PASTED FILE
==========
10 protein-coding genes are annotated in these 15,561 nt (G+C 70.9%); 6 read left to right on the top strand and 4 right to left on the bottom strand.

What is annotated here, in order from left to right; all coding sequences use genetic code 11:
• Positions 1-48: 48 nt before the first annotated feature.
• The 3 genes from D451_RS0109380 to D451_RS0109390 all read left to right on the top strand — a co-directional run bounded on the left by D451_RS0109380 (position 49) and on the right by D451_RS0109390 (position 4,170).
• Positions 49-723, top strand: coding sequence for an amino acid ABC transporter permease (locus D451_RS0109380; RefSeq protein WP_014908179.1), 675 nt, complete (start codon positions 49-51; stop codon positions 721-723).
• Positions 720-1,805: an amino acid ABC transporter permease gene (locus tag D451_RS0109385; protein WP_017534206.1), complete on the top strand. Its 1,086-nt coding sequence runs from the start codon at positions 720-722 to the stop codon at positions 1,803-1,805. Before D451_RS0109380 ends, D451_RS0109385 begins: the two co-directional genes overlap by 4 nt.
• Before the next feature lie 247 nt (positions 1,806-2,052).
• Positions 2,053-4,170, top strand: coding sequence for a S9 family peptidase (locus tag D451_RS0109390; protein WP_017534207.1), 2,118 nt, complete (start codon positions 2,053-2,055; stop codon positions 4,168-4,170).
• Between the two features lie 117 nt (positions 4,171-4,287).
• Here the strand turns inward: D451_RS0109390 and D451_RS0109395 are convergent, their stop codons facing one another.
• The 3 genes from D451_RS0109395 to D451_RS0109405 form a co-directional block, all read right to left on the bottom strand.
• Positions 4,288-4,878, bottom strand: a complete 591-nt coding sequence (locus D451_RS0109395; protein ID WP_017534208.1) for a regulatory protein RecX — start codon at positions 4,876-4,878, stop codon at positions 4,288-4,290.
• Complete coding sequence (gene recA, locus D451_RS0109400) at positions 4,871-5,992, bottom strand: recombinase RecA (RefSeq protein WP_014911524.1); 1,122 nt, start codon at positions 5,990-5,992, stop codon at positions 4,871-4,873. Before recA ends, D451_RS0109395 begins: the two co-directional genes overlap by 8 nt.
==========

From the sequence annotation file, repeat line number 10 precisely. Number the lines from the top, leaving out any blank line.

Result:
• Here the strand turns inward: D451_RS0109390 and D451_RS0109395 are convergent, their stop codons facing one another.